Time To End The Clarence Thomas/Anita Hill Debate
Washington Post columnist Richard Cohen argues that it's time to put the debate over the Clarence Thomas/Anita Hill mess to rest. He's right.
Reacting mostly to last week’s Washington Post interview with a former girlfriend purporting to corroborate the claims that Anita Hill made about Clarence Thomas some two decades about, Richard Cohen argues that it’s time for both sides to leave the he said-she said debate behind:
[Thomas’s] latest accuser is an old flame of his, Lillian McEwen — lawyer, prosecutor, administrative judge and, some desperate publisher willing, author of a manuscript detailing time kept with Thomas way back in the 1980s, a bit before the modern era. The revelations — so banal as to comprise a virtual exoneration — are that Thomas was obsessed with women, likes them big-breasted, and indulged in a critical viewing of pornography. For this, The Post gave McEwen some 1,500 words, which, in this day and age, is a veritable king’s ransom of words — about two of my standard op-ed columns. I am, understandably enough, mortified.
McEwen’s remembrances are at least two decades old and have no bearing whatsoever on the present-day Clarence Thomas and how he conducts himself on the High Court.
In fact, they have nothing to do with anything — unless it is to prove that nothing about Thomas and his initial accuser, Anita Hill, makes any sense. Her charges fell somewhat short of blatant, coercive, sexual harassment — or, if they didn’t, then why did she follow her abuser, Thomas, from one job to the next? A black, female Yale Law School graduate was not lacking in employment opportunities.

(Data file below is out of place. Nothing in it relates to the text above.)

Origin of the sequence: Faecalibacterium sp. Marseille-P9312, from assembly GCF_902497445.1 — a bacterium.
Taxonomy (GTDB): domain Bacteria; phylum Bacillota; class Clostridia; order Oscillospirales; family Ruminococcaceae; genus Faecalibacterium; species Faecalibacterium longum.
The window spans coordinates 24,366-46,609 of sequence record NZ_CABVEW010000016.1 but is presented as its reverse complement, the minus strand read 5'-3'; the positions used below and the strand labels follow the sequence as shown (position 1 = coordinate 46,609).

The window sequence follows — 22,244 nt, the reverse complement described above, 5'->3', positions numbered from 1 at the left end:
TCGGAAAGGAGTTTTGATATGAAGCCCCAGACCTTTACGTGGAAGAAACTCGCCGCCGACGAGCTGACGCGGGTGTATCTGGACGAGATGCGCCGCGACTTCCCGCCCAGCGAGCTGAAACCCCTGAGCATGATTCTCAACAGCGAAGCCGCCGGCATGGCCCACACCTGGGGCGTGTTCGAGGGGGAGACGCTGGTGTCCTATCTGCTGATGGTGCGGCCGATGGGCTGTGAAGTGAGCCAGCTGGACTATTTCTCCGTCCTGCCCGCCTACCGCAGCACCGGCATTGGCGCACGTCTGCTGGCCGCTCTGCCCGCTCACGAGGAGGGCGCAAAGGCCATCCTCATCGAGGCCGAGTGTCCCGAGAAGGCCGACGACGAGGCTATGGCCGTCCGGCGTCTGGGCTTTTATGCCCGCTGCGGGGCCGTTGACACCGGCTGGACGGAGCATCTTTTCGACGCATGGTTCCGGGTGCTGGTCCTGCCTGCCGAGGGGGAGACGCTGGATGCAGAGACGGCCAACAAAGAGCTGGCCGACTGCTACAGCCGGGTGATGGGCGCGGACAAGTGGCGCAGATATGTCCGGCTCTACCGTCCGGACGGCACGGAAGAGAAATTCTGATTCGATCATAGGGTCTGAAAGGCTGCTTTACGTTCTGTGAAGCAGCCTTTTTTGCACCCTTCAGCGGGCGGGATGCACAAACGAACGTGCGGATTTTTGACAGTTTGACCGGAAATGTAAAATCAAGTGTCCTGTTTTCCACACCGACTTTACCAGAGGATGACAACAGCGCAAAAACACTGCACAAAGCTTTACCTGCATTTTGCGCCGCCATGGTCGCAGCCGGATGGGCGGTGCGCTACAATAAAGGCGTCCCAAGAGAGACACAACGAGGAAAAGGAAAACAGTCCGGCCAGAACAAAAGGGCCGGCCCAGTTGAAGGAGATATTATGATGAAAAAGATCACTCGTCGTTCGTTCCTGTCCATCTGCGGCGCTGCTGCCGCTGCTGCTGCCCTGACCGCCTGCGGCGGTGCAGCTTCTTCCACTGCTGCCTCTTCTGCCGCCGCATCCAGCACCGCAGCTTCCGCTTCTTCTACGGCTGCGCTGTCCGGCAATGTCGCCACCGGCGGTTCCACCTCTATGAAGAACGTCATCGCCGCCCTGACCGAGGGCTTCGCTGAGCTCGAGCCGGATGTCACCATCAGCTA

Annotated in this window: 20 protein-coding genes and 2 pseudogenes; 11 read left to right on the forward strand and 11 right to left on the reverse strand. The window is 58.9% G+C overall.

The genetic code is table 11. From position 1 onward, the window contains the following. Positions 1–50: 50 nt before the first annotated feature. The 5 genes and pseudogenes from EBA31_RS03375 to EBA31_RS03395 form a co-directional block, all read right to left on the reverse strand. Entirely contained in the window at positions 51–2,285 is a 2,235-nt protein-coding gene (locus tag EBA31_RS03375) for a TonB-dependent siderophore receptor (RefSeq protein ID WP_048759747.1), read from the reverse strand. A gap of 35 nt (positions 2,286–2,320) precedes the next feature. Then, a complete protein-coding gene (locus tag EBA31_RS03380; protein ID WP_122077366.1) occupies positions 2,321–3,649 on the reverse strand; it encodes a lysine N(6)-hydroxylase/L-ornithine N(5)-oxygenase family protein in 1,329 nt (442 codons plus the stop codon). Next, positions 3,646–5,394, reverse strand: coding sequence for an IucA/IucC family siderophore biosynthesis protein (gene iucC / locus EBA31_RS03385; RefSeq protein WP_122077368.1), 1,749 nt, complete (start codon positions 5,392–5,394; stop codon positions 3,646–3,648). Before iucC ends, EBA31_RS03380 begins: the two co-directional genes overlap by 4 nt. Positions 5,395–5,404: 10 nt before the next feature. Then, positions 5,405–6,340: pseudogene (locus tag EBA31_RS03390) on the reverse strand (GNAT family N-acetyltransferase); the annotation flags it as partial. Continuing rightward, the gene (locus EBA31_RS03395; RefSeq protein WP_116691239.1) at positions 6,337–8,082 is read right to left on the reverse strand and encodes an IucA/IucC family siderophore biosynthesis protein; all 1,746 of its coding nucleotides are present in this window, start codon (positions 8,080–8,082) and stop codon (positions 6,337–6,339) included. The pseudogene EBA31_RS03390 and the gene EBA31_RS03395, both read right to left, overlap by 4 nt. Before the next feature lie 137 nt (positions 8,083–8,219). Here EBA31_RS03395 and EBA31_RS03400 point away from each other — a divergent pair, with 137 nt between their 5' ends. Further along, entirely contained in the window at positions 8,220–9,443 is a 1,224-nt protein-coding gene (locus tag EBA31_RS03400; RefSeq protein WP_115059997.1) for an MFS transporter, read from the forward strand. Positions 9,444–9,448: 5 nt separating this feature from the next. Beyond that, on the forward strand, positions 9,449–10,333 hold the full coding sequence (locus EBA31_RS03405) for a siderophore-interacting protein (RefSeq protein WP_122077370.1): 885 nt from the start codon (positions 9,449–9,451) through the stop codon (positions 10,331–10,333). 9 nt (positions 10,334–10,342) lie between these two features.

I long ago despaired of getting to the bottom of this case, and I long ago gave up wanting to. I concluded that Thomas as the product of a very small town — the aptly- named Pin Point, Ga. — who was the lone African American in a school full of whites, a racially-isolated kid who lacked the normal interactions and did not learn the requisite social graces. As for Hill, she, too, lacked a certain sophistication or judgment. If she was perplexed by him, he was perplexed by her.
I think Cohen, who is a liberal and no fan of Thomas’s, has it right.
As the comment thread that erupted in the wake of my post about Ginny Thomas’s still inexplicable phone call to Anita Hill two weeks ago shows, the passions over this issue seem to be as red hot as they were nineteen years ago. I’ll admit to being one of those people who had strong opinions about the issue back during the hearings. Even with McEwen’s statements, it’s still not possible to say that one side or the other is definitively right or definitively wrong, and this still boils down to a he-said/she-said debate that has more to do with how one feels about Clarence Thomas politically than anything else.
So, let’s close the book on this, well, affair. At some point, history will make it’s own judgment about what happened, but it’s still pretty clear that the issue is still far too partisan to be resolved with any degree of objectivity.